The reponse of her two sisters had been to join the armed struggle of the guerrillas in the mountains, but Menchú chose to work politically with the CUC and then also as a member of the Vicente Menchú Revolutionary Christians, named in memory of her father.

Revolution means "transformation," she said, "If I had chosen the armed struggle, I would be in the mountains now." As a Christian, she explained, "my work is just like being a catechist, except I'm the one who walks on the Earth, not one who thinks that the Kingdom of God only comes after death. . . . The work of revolutionary Christians is above all to condemn and denounce the injustices committed against the people."

In 1981, Menchú went to Nicaragua to speak at a Christian conference. The repressive measures of the army had become more severe than ever, and it was too dangerous for her to return home, and she had to decide to remain in exile. In 1982 she went on her first tour of Europe to interpret the Guatemalan struggle more widely. While in Paris she dictated her life story to the tape recorder of Elisabeth Burgos-Debray, who edited the material into the book published in Spanish in 1983 with the title: "My name Is Rigoberta Menchú and this is how my consciousness was born" (in English: I, Rigoberta Menchú. An Indian Woman in Guatemala ). The matter-of-fact manner in which she describes her own tragic experiences and those of her people only heightens the impact. The reader must also ask, "How is this possible?"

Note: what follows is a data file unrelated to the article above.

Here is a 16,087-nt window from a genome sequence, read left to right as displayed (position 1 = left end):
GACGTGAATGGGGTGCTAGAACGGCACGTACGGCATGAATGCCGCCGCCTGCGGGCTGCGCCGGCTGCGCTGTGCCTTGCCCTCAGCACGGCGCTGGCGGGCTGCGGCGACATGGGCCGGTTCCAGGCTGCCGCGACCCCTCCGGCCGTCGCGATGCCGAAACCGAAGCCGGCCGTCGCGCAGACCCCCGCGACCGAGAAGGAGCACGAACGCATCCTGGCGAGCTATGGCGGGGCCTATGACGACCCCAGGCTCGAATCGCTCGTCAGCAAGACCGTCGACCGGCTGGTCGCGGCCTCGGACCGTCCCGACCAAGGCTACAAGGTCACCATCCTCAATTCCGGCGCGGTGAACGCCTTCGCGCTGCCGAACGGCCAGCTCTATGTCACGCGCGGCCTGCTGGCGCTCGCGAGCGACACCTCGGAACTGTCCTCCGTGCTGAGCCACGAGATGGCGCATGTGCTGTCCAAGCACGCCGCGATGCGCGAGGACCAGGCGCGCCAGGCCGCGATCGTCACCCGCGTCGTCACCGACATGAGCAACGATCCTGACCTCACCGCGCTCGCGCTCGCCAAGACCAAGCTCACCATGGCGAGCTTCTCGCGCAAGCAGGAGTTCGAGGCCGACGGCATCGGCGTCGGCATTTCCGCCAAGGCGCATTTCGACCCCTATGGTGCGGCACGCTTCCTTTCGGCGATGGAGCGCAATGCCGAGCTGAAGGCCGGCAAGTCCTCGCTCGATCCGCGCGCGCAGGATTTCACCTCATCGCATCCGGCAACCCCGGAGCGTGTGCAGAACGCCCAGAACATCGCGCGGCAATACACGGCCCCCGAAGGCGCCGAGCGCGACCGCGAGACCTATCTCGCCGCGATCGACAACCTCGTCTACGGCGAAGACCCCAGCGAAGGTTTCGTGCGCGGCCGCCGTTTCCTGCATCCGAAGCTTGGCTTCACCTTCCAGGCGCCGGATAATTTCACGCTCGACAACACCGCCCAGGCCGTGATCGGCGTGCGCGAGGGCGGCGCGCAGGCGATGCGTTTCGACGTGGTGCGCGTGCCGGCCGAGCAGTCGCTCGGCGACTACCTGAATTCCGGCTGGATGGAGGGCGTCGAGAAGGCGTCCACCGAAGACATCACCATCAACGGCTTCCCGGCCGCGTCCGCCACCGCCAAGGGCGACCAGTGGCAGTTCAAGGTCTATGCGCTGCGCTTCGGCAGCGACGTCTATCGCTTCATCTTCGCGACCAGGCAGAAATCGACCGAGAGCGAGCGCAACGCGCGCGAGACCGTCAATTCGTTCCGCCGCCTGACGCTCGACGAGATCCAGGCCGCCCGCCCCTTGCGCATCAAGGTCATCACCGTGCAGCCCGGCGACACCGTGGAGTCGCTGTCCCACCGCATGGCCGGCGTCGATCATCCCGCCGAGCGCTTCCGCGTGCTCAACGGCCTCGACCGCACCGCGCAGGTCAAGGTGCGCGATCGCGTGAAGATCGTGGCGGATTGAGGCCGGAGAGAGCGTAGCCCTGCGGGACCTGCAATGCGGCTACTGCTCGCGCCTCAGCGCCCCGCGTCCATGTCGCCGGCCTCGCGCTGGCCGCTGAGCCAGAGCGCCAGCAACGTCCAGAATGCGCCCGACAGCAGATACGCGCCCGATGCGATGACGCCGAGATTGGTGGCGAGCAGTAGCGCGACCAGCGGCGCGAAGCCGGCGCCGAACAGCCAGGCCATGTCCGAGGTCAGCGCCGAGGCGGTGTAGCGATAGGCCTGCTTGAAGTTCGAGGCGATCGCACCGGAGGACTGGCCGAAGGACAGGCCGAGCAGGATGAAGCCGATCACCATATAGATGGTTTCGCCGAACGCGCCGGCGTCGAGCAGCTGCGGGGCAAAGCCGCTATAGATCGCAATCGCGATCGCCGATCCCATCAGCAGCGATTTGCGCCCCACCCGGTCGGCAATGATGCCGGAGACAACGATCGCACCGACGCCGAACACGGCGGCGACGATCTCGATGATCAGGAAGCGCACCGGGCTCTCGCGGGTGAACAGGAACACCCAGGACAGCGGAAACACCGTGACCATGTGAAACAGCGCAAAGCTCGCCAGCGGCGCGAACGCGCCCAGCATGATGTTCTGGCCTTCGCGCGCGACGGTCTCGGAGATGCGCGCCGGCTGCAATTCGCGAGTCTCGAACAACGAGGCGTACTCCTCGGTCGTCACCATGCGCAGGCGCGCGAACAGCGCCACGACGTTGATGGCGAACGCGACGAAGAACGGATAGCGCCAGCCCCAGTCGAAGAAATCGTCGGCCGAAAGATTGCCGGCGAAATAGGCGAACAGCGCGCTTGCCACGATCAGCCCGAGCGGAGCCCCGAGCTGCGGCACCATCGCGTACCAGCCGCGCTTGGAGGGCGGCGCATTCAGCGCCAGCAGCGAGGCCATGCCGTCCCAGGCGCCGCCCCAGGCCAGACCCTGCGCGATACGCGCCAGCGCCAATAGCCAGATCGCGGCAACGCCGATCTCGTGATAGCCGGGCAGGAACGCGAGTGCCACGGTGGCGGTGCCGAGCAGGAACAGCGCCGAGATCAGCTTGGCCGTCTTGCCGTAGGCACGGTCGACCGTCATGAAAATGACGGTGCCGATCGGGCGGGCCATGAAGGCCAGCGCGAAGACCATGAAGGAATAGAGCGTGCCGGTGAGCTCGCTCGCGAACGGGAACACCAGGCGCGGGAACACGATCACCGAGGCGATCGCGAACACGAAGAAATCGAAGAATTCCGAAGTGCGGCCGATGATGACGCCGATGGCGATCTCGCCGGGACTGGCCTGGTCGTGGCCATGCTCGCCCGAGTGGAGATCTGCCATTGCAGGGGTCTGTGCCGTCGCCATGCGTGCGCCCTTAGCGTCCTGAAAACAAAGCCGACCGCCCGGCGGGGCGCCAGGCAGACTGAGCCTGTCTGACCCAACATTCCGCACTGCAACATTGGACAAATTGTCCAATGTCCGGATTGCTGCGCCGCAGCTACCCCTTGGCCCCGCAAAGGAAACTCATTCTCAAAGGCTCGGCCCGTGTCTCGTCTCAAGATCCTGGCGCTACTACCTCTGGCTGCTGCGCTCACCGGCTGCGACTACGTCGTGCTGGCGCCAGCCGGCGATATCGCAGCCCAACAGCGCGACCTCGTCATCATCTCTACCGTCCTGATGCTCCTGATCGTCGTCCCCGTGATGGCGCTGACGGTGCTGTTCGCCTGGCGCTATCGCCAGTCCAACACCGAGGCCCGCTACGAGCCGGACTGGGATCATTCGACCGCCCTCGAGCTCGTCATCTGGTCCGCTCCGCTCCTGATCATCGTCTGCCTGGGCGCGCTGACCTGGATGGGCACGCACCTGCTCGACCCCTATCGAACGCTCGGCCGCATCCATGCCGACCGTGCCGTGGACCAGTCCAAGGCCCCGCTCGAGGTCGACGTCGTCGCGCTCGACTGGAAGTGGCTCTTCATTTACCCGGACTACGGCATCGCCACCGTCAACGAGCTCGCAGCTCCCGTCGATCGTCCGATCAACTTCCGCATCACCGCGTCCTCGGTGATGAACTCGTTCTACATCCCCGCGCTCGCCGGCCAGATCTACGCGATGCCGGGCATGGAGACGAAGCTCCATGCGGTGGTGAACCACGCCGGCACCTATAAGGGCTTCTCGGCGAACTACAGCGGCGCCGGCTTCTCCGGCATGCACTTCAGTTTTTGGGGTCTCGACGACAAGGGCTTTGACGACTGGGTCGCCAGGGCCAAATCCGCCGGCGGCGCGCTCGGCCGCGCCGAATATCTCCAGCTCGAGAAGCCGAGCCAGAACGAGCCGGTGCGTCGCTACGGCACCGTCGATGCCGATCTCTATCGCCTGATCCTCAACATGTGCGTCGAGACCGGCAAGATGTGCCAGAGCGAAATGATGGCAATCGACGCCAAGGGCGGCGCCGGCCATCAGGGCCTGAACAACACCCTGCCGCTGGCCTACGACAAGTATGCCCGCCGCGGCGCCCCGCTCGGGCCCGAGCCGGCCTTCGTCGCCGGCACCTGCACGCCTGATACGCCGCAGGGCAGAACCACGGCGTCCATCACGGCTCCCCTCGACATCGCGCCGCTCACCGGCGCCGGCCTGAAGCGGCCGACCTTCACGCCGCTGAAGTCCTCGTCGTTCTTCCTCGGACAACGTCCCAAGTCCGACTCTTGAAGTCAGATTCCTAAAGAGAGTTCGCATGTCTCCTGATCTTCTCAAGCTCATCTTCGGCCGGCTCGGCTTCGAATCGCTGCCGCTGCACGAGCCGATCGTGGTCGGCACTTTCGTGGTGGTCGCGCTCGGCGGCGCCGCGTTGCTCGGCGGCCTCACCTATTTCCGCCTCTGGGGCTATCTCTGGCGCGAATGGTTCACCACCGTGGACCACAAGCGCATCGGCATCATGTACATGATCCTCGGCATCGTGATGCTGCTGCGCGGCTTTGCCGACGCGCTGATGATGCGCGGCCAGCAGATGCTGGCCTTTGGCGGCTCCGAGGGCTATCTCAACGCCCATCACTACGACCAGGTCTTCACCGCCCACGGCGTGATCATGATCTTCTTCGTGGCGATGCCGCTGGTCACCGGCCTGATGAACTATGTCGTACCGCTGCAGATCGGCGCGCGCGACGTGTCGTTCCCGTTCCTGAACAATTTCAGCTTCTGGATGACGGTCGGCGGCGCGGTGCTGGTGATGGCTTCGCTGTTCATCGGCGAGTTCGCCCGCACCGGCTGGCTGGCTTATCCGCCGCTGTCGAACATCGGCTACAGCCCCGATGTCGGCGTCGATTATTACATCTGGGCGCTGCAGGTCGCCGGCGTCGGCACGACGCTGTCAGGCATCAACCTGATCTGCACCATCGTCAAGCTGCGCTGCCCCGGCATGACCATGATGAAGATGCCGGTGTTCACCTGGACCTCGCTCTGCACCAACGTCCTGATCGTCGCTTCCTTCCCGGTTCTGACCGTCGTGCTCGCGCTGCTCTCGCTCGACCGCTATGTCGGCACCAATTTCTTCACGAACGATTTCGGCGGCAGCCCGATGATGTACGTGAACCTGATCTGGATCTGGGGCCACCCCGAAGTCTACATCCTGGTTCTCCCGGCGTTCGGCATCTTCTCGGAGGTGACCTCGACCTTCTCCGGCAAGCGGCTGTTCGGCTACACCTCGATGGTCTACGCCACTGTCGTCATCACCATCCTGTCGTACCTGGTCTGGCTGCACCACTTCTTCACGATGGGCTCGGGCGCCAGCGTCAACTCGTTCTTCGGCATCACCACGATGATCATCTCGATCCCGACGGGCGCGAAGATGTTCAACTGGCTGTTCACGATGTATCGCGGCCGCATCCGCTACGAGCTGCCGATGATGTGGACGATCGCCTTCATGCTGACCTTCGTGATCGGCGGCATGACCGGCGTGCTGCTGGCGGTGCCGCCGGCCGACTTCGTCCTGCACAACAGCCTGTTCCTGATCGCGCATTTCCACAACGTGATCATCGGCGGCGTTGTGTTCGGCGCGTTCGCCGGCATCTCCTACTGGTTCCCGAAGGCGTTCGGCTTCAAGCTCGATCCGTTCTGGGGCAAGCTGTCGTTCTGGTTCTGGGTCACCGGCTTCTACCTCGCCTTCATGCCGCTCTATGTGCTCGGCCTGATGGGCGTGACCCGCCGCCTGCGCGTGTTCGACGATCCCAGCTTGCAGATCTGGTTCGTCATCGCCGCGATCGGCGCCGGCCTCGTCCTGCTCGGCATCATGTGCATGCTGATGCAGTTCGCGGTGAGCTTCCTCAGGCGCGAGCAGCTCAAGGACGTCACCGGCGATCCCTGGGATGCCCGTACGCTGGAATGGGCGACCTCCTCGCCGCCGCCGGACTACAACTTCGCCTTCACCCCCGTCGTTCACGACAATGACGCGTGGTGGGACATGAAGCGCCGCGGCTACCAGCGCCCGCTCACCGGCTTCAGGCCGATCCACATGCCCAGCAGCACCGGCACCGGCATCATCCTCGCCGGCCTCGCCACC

In 1982 Menchú first visited the United Nations in New York. Remembering that occasion when she recently spoke to the Third Commission of the U.N. Assembly, Menchú told of her first visit ten years before as a shy twenty-three year-old refugee: "At that time I spoke with delegates in the corridors of this building, always apprehensive that someone would ask me to leave the premises." Now, she said with a smile, she could speak with "the magic of the Nobel Prize."

In those ten years Menchú has become the leading international champion of the human rights of Guatemalan and other indigenous peoples. At the U.N. where she has represented the Guatemalan opposition movement, she has fought vainly for a resolution on Guatemala. She has made many speeches in the United States and elsewhere, and she has been received by heads of state and by the pope.

Her book has been translated into a dozen languages, and she has been honored with several international awards, including UNESCO's Education for Peace prize. Four times she tried to return to Guatemala to plead the case of her people, only to face serious death threats which made a stay there impossible. On one occasion she was arrested and released only after an international outcry.